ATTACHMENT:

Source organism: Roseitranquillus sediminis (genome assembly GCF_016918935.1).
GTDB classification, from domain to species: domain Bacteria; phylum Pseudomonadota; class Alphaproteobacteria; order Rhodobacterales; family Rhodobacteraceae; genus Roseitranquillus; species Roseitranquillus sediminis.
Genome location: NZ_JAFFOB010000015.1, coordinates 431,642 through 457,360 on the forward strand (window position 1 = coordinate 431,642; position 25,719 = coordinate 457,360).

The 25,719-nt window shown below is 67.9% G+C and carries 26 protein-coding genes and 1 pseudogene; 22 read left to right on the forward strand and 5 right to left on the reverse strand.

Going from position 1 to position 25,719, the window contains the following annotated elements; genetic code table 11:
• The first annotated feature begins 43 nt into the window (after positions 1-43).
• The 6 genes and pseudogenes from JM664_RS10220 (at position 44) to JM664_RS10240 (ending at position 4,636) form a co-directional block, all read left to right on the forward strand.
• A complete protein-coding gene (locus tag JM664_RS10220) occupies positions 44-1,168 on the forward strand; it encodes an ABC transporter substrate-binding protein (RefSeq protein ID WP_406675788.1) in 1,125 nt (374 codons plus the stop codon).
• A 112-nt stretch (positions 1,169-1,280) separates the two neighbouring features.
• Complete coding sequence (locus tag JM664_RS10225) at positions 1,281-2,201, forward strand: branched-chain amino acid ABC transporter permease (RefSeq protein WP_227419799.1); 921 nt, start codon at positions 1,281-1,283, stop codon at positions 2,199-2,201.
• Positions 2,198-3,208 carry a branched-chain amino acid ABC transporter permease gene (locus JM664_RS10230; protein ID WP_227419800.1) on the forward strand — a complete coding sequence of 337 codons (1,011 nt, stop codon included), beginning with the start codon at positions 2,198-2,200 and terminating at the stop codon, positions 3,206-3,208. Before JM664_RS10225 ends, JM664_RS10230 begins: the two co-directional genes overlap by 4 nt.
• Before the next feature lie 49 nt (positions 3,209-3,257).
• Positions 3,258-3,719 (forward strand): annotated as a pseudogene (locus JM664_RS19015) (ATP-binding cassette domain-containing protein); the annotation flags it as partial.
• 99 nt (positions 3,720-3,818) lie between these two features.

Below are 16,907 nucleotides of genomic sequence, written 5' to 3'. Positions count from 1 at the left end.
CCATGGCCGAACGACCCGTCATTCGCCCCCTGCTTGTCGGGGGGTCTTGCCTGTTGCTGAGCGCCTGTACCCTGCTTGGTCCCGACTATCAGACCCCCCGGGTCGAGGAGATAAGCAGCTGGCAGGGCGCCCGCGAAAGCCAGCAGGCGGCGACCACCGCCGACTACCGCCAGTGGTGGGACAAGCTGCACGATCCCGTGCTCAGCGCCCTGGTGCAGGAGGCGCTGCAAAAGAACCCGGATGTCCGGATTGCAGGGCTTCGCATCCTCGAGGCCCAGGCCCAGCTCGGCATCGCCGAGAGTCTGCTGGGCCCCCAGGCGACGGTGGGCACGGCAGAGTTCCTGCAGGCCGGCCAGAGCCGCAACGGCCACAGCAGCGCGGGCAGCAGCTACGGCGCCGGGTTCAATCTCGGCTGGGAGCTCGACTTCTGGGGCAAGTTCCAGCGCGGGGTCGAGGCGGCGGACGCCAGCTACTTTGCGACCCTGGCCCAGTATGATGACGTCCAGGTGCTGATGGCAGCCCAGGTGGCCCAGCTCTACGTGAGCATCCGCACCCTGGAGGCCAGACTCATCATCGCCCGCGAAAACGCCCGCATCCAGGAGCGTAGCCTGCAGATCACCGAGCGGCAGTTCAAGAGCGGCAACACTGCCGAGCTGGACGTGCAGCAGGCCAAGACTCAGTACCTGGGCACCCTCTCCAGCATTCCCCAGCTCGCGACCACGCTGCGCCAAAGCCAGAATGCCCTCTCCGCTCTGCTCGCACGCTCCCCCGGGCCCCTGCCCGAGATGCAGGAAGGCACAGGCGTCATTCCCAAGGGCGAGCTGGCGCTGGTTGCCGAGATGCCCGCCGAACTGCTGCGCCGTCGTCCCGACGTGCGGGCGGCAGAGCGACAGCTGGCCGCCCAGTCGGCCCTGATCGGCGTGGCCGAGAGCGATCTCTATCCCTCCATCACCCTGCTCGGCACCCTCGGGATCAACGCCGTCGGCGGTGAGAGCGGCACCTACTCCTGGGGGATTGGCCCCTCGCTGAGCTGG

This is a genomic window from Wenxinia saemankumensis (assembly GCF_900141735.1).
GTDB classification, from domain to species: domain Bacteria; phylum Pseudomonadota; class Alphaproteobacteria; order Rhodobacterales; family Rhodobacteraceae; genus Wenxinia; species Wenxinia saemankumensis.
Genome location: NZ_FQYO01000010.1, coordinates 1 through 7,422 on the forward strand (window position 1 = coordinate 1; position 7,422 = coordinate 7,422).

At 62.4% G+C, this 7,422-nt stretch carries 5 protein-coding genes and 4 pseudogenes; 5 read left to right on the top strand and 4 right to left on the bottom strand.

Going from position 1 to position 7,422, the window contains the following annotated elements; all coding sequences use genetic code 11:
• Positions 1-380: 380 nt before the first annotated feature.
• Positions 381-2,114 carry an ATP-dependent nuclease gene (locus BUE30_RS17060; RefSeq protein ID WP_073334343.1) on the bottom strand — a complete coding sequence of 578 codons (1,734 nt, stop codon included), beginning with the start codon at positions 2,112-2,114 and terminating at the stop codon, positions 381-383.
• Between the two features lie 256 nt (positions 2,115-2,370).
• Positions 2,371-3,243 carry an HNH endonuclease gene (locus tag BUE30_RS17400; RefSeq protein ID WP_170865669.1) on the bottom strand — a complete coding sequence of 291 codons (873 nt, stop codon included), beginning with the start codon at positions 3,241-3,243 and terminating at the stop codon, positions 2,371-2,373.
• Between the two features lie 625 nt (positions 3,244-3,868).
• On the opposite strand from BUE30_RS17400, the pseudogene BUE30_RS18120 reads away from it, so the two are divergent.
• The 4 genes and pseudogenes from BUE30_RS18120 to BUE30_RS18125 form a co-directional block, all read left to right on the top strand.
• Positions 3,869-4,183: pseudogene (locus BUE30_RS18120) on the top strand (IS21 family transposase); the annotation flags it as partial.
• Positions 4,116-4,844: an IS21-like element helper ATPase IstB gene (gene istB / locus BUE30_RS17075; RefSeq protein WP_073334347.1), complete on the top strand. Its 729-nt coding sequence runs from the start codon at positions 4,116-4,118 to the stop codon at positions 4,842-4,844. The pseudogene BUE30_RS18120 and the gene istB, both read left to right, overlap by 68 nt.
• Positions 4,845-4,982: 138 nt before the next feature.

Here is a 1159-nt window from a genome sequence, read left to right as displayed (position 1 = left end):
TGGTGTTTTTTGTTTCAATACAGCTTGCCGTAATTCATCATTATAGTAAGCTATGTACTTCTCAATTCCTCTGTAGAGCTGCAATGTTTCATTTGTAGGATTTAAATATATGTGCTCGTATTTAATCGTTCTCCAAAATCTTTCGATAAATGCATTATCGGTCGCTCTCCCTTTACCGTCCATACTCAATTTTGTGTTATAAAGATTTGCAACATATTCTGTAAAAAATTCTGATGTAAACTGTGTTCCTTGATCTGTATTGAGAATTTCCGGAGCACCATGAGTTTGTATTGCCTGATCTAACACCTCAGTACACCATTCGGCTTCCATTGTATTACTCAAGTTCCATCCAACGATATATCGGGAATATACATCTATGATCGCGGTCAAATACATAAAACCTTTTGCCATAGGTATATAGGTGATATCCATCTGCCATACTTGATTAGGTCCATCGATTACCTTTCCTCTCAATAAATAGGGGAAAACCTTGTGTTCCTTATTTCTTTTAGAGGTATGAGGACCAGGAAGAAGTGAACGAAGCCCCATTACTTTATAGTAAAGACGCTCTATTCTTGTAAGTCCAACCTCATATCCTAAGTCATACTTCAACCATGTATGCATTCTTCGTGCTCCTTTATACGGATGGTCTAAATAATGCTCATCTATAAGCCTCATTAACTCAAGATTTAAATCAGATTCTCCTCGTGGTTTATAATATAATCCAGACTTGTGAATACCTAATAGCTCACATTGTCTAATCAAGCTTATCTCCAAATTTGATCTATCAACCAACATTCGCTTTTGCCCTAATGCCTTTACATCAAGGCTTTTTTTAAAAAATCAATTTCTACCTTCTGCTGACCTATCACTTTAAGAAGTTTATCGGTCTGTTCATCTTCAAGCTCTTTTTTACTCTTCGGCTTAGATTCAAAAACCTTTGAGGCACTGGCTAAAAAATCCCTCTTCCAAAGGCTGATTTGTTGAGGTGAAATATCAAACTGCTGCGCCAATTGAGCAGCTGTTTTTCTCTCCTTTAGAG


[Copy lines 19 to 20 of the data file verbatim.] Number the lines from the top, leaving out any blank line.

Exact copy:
Genome location: NZ_FQYO01000010.1, coordinates 1 through 7,422 on the forward strand (window position 1 = coordinate 1; position 7,422 = coordinate 7,422).

At 62.4% G+C, this 7,422-nt stretch carries 5 protein-coding genes and 4 pseudogenes; 5 read left to right on the top strand and 4 right to left on the bottom strand.